Quantitative Photoacoustic Elastography

Photoacoustic imaging is a new biomedical imaging modality based on the use of laser-generated ultrasound, where tissue is illuminated by a short (∼ ns) laser pulse. The absorption of its light leads to a pressure wave via the photoacoustic effect, which is then recorded by an array of sensors. These data can be used to reconstruct the initial pressure distribution. It combines the high-contrast and spectroscopic-based specificity of optical imaging with the high spatial resolution of ultrasound imaging. The resulting volumetric images are defined by sharp boundaries and homogeneous regions.

Figure 1: First quantitative photoacoustic tomography Elastography experiment. The left hand side shows the results for the full data, whereas on he right hand side the results for the band limited reconstruction, with recovered speckle are shown. Top: Maximum intensity projections of the xy-plane for a reconstruction. Center: Color coded optical flow between pre- and post compressed reconstructions. Bottom: The blue lines are weighted linear fits over the two regions with previously known thicknesses. The dashed magenta lines are the calculated ideal displacement. The error bars on the right are significantly smaller than on the left.

Elastography is implemented by applying a mechanical force to a specimen and visualizing the resulting displacement. It is used for visualizing elastic properties of a specimen or probe. Clinical applications include the detection of skin, breast and prostate cancer, detection of liver cirrhosis, and characterization of artherosclerotic plaque in vascular imaging [1]. Elastography is an on top imaging method: Basically, every imaging technique can be used as basis for elastographic imaging, such as ultrasound imaging, magnetic resonance imaging or optical coherence tomography. With all these techniques, it is possible to visualize momentum images, from which mechanical displacements μ can be calculated, which forms the basis of clinical examinations. For motion estimation in common techniques are optical flow and motion tracking algorithms. In ultrasound Elastography and optical coherence Elastography, these are specifically referred to as speckle tracking algorithm. Photoacoustics has as yet not been used as underlying imaging technique for elastography, but only as supplement to enhance contrast in US-elastography. This can be attributed to the weak speckle patterns in photoacoustics, which generally is considered advantageous for imaging, but makes it less suited for speckle tracking algorithms.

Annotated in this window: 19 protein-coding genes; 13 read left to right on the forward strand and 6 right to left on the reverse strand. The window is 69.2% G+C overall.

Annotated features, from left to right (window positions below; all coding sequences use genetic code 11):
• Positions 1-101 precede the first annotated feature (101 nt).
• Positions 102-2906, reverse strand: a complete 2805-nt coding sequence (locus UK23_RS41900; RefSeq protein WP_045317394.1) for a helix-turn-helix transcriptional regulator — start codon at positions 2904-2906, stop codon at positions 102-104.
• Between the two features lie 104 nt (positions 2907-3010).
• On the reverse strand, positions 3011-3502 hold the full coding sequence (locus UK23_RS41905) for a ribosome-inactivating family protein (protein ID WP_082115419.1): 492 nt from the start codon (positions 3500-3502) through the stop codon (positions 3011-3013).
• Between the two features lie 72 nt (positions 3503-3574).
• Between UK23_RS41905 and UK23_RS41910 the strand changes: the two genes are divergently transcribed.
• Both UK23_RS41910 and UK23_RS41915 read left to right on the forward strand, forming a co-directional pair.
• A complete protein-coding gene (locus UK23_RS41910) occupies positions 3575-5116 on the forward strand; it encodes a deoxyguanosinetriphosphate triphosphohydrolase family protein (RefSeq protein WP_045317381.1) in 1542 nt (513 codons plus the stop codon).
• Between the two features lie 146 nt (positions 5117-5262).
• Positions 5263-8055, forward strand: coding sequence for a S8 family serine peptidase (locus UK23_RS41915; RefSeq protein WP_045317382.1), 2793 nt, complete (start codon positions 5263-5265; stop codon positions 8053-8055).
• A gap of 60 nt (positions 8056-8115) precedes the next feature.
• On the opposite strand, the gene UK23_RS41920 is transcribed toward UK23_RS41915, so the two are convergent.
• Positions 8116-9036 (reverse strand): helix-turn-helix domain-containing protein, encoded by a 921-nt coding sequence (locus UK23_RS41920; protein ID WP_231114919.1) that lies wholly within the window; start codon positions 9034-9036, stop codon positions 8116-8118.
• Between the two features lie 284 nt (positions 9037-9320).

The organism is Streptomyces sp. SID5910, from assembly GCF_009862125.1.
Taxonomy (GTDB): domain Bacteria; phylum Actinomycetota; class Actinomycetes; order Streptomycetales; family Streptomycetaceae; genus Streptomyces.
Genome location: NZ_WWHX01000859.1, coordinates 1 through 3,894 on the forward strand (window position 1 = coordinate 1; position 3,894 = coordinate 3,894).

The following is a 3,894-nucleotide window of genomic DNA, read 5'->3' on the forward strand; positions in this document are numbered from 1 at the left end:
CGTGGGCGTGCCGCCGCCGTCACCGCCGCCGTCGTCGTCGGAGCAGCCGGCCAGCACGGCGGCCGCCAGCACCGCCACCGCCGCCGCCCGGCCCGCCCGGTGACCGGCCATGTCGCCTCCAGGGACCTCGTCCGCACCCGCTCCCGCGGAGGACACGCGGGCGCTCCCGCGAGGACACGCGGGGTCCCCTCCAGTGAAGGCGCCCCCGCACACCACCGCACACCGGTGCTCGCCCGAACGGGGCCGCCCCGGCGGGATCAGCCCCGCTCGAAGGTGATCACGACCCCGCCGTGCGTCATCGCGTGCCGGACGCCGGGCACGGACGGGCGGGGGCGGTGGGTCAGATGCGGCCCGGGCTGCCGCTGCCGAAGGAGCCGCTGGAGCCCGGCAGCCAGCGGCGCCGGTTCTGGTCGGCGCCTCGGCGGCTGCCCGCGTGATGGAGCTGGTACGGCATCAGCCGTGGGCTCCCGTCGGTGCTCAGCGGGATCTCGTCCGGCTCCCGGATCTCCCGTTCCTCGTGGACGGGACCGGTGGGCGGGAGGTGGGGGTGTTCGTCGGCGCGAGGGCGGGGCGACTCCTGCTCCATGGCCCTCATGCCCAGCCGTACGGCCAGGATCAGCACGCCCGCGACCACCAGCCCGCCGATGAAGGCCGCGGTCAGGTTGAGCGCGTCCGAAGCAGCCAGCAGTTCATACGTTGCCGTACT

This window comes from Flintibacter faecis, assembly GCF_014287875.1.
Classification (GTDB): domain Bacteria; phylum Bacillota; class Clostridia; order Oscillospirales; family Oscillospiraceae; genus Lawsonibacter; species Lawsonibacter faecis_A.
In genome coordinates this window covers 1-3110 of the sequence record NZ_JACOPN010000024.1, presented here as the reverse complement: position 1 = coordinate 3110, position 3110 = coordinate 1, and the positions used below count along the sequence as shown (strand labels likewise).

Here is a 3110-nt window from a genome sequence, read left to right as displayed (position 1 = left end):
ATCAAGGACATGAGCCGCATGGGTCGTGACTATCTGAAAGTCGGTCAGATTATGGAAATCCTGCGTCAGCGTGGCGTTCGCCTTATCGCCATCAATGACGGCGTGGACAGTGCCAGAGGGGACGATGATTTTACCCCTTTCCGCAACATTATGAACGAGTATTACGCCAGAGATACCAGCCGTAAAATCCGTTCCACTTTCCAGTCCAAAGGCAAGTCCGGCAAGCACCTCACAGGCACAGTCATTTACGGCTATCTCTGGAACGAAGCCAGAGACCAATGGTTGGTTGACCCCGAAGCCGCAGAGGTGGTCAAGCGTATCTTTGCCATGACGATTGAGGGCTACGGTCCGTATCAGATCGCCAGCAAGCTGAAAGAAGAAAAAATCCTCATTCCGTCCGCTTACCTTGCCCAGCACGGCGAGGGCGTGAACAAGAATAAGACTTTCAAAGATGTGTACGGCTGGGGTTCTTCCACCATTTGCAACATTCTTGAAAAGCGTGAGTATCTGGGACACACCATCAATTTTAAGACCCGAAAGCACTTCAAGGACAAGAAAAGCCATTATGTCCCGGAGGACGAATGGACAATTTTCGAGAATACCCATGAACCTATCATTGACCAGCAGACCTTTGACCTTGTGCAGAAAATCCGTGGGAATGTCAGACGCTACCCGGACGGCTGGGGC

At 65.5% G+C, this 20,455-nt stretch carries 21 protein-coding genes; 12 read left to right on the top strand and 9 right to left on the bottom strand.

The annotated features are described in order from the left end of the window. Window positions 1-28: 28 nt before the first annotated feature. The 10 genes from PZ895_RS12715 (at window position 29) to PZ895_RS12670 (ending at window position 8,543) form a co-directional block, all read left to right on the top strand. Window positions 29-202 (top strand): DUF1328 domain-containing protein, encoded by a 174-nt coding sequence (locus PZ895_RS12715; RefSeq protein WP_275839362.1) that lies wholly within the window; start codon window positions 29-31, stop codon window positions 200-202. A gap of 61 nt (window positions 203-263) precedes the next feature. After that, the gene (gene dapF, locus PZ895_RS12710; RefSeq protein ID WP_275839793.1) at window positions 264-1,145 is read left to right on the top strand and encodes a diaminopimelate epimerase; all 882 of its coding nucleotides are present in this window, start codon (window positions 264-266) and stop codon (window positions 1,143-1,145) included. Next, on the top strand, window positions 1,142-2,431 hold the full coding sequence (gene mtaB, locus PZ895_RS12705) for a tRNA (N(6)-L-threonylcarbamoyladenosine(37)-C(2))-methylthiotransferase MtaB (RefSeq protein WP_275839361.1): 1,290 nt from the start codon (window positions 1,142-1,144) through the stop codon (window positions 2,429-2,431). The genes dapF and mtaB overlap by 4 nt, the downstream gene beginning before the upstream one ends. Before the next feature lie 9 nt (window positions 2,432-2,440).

Recently it has been shown by our group [2] that an artificial texture pattern can be introduced by simulating the effect of a band-limited part of the measurement data on the imaging data. In this way the artificial speckle patterns improve the deformation estimation with generic speckle tracking algorithms.

The applicability of this technique to real photoacoustic tomography is made possible by the joint project with the Center of Medical Physics and Biomedical Engineering, where a Fabry Perot (FP) polymer film ultrasound sensor tomography system is available.

In a first step a proof of principle experiment is conducted [3]. Phantoms, which consist of Agar with ink inclusions, are compressed laterally, from the left side, along the x-axis by 50 &um;m. Pre- and post compression reconstructions are then used to determine the displacement via optical flow analysis. The Agar slabs have a predefined homogeneous elasticity indicated by the dashed blue lines in the figure. Thus the expected displacement curve can be calculated and compared to the measurement.

This ongoing work is funded by the Austrian Science Fund (FWF) within the Project P26687 - “Interdisciplinary Coupled Physic Imaging”.



Computational Science Center
Faculty of Mathematics
University of Vienna

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